This is a recap from last month of what I learned in a webinar given by Penny Simkin, BT BA that the Gold Midwifery Online Conference offered. It was a very interesting keynote presentation from their conference, titled "Maternity Care and the Microbiome: How Birth Practices Dictate Future Health".
Over the hour and 45 minutes I was continually amazed to remember over and over again just how fearfully and wonderfully made we are!
Here's a small recap of some of the things I learned:
Right when the baby is born they pick up Microbiomes immediately that will either be helpful for their immune systems.... or not. That's why it's very important to be aware of what type of surroundings the baby is being born into-- also what are the very first things that touch the baby on it's entrance into the world. First contact is so important!!
Think about the different settings a baby could be born into and what their first contact would be. The very first thing of course would be the birth canal. As the baby enters the birth canal there are actually microbes that collect on the baby's skin. C-section babies for example miss out on these important microbes and this can effect their immune system later on.... actually I was a C-section baby and my mother tells me that as a baby I did catch viruses more easily then all of my other siblings which were V-back.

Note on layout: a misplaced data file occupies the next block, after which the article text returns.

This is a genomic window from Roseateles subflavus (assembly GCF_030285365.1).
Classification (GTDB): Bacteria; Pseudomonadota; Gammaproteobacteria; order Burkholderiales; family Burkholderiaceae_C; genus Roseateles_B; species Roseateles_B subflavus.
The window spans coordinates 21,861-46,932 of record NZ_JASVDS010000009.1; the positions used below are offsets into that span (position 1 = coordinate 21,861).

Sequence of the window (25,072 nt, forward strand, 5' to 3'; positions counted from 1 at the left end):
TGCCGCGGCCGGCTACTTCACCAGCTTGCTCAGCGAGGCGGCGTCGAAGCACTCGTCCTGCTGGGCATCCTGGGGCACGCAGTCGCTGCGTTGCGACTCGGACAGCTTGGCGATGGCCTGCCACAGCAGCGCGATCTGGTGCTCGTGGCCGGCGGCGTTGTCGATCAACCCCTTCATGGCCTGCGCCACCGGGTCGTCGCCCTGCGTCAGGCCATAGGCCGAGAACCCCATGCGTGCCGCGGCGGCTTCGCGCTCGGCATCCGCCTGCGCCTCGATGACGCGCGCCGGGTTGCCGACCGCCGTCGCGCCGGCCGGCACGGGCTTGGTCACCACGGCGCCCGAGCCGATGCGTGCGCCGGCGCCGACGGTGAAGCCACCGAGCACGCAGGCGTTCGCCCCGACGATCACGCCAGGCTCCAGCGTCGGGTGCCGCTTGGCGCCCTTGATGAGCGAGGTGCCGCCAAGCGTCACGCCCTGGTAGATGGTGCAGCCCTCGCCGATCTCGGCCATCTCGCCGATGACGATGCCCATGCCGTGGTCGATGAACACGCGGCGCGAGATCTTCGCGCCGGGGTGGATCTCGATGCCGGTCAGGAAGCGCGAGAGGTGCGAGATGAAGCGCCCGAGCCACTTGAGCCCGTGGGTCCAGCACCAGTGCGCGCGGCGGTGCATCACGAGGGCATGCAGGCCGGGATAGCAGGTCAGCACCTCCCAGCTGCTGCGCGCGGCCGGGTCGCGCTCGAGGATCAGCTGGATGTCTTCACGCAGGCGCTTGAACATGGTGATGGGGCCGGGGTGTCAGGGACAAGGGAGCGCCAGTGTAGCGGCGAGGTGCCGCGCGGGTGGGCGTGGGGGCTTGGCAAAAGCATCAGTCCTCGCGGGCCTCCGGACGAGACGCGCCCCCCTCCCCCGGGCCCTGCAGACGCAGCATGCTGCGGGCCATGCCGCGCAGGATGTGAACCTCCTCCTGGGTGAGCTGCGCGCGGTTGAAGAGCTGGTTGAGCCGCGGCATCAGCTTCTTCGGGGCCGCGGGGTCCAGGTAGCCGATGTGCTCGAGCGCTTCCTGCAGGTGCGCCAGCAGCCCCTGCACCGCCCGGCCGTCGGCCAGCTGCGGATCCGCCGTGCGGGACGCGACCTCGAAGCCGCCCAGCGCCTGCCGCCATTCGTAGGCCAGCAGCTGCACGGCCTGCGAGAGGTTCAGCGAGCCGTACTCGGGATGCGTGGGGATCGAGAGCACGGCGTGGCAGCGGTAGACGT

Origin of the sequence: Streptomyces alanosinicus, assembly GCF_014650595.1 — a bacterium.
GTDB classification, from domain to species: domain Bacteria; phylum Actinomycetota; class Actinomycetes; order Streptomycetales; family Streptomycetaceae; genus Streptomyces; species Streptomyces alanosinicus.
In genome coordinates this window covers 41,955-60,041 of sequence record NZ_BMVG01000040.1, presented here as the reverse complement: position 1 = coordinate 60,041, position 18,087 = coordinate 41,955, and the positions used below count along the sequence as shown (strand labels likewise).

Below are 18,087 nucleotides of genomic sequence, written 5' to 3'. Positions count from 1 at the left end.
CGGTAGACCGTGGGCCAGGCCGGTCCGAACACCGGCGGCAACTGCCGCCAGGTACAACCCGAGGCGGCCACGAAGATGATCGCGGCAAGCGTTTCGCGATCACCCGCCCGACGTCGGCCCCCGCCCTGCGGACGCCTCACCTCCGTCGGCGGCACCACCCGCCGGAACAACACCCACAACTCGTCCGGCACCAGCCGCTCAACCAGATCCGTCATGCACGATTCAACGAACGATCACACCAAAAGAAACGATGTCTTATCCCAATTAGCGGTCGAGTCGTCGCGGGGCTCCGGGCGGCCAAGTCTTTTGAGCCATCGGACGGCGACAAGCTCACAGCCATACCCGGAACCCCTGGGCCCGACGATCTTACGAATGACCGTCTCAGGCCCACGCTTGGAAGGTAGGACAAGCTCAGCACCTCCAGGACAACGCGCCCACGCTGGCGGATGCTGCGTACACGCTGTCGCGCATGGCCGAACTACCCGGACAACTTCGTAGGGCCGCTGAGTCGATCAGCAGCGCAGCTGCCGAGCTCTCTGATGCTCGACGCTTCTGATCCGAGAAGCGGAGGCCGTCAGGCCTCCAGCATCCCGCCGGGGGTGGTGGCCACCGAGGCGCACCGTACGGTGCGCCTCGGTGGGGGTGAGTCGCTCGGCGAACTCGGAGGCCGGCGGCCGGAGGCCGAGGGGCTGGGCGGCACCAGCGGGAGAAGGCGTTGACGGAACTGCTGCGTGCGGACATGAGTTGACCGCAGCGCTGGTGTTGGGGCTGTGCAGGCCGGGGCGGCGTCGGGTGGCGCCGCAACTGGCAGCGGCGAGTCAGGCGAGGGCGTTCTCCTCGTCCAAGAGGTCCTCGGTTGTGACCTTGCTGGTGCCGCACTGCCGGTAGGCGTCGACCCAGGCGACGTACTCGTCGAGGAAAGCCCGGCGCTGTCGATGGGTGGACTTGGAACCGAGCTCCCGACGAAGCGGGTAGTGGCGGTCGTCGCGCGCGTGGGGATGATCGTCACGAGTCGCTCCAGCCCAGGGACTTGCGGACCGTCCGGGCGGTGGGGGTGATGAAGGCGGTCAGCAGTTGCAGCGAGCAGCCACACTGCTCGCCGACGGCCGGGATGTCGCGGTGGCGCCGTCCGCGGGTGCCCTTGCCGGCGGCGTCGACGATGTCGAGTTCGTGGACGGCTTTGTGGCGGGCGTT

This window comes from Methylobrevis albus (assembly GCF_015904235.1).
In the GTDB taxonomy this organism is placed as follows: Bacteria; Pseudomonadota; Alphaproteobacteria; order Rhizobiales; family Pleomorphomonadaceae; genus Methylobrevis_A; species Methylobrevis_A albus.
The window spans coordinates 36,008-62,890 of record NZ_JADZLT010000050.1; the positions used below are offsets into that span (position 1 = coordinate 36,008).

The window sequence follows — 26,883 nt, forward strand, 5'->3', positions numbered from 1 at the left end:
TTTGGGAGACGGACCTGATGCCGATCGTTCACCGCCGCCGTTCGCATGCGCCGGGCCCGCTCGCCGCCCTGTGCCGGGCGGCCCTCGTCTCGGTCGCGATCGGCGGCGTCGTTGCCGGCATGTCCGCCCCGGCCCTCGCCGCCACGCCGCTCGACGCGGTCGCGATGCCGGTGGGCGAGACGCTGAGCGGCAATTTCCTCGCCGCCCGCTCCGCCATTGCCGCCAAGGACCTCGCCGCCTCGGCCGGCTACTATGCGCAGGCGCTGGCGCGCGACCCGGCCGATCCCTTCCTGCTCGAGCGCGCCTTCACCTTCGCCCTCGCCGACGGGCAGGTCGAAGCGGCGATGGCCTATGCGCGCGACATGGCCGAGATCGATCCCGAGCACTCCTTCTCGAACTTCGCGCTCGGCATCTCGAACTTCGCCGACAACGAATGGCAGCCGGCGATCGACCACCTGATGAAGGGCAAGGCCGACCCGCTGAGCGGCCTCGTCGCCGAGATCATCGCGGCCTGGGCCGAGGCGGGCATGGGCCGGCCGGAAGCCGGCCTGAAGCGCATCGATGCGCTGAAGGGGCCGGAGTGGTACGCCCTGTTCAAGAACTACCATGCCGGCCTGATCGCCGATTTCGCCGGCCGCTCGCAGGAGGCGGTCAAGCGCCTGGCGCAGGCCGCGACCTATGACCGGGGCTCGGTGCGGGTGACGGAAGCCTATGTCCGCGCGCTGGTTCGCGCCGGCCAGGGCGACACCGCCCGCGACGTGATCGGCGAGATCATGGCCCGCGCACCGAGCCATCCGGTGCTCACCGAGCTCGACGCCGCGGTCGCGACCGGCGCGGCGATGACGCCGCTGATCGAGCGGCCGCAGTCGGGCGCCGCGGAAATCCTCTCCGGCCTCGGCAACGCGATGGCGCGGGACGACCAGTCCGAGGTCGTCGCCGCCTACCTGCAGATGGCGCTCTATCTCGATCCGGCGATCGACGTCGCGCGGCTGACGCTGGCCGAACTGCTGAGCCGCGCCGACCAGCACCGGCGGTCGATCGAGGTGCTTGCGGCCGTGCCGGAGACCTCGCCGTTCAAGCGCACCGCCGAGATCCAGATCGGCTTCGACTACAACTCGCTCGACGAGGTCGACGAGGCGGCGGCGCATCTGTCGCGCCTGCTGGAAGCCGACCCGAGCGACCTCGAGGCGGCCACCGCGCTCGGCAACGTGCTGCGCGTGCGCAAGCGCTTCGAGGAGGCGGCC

Here are some interesting thoughts surrounding a baby's first contact after birth...
1) Is the baby being born at home in a hospital setting?
2) Is the baby held first by the doctor, nurse, relative, friend... or a parent? There is even the thought that grandparents should wait to hold the baby since they are not living within the same household and therefore have different microbes.
3) Is a bath necessary right away? Giving a baby a bath right away after birth might wash away microbiomes which would be very helpful to the baby.
4) Is the baby handed to the mother directly or wrapped in a blanket for first contact? How soon does the mother get to hold her baby?
5) In a hospital setting does the baby the baby spends the night in the nursery away from it's mother who birthed it.
The area of Microbiomes is still being studied and so much about it is not even known yet! Like the question I asked during the Q&A time and was trilled that they picked to "answer it"-- What about siblings touching the baby at birth in light of the thought that grandparents do not immediately hold the baby? Penny Simkin suggested that it would be ok since siblings living in the same house as their parents would then have the same microbes on them.
I enjoyed learning from Penny Simkin and was thrilled to participate in the webinar when I heard that Gold Midwifery was offering her keynote free. May sometime I'll "go" to the entire online conference.